In addition to encouraging donations (cans or monetary), artists can donate tickets to shows or autographed memorabilia to be auctioned off to help fight hunger. In 2005, Def Leppard fans exchanged food cans for tickets to a show in Boston. Both Michael McDonald and Chicago donated VIP passes for meet-and-greets for the entire tour. Often artists will promote the charities onstage or in interviews and encourage their fans to join them in supporting these efforts. Crosby, Stills, and Nash are hosting food drives and donating premium tickets for their upcoming tour to help in the fight against hunger. WHY's partners this year, CSN and Jackson Browne, share a long lineage of fighting social injustice and poverty through their lyrics and actions making this the perfect match.



Now let's see Hannah and Justin step up.

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Vietnam Re-Deux

Surprise surprise...

A Salon
article asks "In 2007 elite U.S. snipers executed an unarmed Iraqi prisoner in cold blood. Have the insidious tactics that led to atrocities in Vietnam reemerged in Iraq?" If what's presented is any indication, than I would have to say yes.

Three snipers with exemplary military records from the 1st Battalion of the 25th Infantry Division's 501st Regiment were charged in Khudair's killing. They were tried by the military judicial system in Iraq beginning in 2007. But the most important question raised by his death remains unanswered. Why would these elite American soldiers kill an unarmed prisoner in cold blood? The answer: pressure from their commanding officers to pump up a statistic straight out of America's last long war against an intractable insurgency.

A review of thousands of pages of documents from the legal proceedings obtained by Salon shows that in the months prior to Khudair's death, the young snipers, already frustrated by guerrilla tactics, were pressed to their physical limits and pushed by officers to stretch the bounds of the laws of war in order to increase the enemy body count. When the United States wallowed in Vietnam's counterinsurgency quagmire decades ago, the same pressure placed on soldiers resulted in some of the worst atrocities of that war.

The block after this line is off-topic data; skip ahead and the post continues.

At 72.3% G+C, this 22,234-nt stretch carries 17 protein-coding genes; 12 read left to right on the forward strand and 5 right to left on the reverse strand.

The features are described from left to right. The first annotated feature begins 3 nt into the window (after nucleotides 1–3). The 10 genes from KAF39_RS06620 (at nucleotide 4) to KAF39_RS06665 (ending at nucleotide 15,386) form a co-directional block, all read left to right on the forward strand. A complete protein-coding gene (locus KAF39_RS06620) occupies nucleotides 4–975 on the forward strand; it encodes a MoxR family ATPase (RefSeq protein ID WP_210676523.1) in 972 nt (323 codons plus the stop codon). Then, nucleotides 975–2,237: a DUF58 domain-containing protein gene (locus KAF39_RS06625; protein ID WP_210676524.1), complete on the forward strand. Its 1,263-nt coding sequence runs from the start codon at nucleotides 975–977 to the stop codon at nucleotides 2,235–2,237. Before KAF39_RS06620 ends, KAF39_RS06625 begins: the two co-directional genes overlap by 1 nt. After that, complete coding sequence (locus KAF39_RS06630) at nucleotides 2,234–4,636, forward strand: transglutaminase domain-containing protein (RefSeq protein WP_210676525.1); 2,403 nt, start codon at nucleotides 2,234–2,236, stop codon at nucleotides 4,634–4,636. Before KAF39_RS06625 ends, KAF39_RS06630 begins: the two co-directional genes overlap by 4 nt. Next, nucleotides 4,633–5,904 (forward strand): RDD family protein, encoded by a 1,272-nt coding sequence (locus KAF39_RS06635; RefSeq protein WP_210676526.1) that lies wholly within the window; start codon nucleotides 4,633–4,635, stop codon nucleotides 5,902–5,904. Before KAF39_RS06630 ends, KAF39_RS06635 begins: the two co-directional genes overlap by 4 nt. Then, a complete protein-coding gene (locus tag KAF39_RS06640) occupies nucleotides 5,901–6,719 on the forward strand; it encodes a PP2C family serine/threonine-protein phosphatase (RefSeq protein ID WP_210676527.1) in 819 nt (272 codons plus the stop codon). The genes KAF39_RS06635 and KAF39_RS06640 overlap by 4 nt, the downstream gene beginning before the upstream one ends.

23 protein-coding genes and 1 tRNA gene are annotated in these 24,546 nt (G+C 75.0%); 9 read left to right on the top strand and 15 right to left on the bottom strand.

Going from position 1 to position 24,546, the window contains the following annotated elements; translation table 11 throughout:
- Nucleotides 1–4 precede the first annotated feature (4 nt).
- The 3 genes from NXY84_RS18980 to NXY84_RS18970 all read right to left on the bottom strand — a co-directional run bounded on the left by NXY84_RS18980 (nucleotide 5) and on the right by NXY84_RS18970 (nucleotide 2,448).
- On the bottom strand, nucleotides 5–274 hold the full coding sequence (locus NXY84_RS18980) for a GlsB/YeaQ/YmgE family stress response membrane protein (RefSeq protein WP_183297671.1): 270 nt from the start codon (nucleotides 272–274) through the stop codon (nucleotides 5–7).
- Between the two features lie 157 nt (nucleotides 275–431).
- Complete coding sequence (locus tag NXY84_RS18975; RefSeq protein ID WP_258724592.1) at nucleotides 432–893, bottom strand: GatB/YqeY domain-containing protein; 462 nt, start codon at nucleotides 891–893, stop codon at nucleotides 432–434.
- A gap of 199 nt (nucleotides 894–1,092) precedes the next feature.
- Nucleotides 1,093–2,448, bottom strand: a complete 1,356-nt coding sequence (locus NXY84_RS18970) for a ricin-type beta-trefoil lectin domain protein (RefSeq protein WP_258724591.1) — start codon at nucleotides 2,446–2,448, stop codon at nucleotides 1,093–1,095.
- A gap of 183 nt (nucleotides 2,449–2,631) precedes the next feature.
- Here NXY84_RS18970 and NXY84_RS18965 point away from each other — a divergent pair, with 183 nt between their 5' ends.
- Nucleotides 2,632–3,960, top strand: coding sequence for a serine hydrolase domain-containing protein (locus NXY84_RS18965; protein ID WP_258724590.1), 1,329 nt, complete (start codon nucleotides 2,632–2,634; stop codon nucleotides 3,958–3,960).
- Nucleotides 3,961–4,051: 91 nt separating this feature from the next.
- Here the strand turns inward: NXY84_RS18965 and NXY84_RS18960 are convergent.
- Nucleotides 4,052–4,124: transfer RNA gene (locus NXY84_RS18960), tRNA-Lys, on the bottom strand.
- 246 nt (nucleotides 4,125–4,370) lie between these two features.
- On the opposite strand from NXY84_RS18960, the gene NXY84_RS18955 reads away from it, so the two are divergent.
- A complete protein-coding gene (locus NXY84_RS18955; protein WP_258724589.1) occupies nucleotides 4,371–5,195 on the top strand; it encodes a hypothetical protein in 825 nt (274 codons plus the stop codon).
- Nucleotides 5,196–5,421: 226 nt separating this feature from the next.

A paratrooper who remembered the insidious influence of body counts in Vietnam
warned Salon in 2005 that the practice could also ensnare good soldiers in Iraq. "The problem is that in Iraq, we are in a guerrilla war," said Dennis Stout. "How do you keep score? How do you prove you are winning?"


And don't forget, our soldiers are going to come home carrying this baggage.

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Monday, May 5, 2008

Sunday, May 4, 2008

Warfare is warfare is warfare

I love reading things that leave me thinking "Well, there you go, what else is there to say?" Chuck over at Chuck for... has written such a piece on the inherent violence and destruction of war, and in particular, how much we have insulated ourselves here in America, from its realities.

Warfare is a bloody inhumane exercise and you've been insulated from that fact. There are veterans who know, they say little. If you fault them, you are a fool. To speak to the horrid realities of warfare is to relive them and they have already served you. It is not their job to educate you about the obvious that you ignore. Guns are not magical, they put a small projectile in the air at thousands of feet per second, far beyond the speed of sound, and the target is hit well before the sound of firing reaches it. The effect of that bullet depends on its caliber, speed, and what it strikes, it may inflict a fraction of an inch hole through a body or it may strike bone, shattering it and virtually exploding the surrounding flesh. Military rounds are considered humane, use of destructive bullets is banned. Humane.